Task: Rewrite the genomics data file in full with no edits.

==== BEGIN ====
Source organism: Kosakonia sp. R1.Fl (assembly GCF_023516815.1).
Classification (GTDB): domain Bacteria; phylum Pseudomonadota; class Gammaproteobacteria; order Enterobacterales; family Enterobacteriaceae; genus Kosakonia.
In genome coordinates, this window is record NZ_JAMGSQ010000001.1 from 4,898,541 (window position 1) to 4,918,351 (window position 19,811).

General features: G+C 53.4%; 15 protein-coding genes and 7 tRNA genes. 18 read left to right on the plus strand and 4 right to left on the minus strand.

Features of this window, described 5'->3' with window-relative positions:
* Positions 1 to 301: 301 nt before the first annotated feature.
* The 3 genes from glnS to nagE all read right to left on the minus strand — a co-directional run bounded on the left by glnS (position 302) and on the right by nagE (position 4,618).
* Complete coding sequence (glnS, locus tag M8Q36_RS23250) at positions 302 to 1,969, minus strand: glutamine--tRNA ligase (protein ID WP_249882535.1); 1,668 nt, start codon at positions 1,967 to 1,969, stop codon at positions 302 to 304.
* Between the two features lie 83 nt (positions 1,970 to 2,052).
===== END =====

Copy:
Source organism: Kosakonia sp. R1.Fl (assembly GCF_023516815.1).
Classification (GTDB): domain Bacteria; phylum Pseudomonadota; class Gammaproteobacteria; order Enterobacterales; family Enterobacteriaceae; genus Kosakonia.
In genome coordinates, this window is record NZ_JAMGSQ010000001.1 from 4,898,541 (window position 1) to 4,918,351 (window position 19,811).

General features: G+C 53.4%; 15 protein-coding genes and 7 tRNA genes. 18 read left to right on the plus strand and 4 right to left on the minus strand.

Features of this window, described 5'->3' with window-relative positions:
* Positions 1 to 301: 301 nt before the first annotated feature.
* The 3 genes from glnS to nagE all read right to left on the minus strand — a co-directional run bounded on the left by glnS (position 302) and on the right by nagE (position 4,618).
* Complete coding sequence (glnS, locus tag M8Q36_RS23250) at positions 302 to 1,969, minus strand: glutamine--tRNA ligase (protein ID WP_249882535.1); 1,668 nt, start codon at positions 1,967 to 1,969, stop codon at positions 302 to 304.
* Between the two features lie 83 nt (positions 1,970 to 2,052).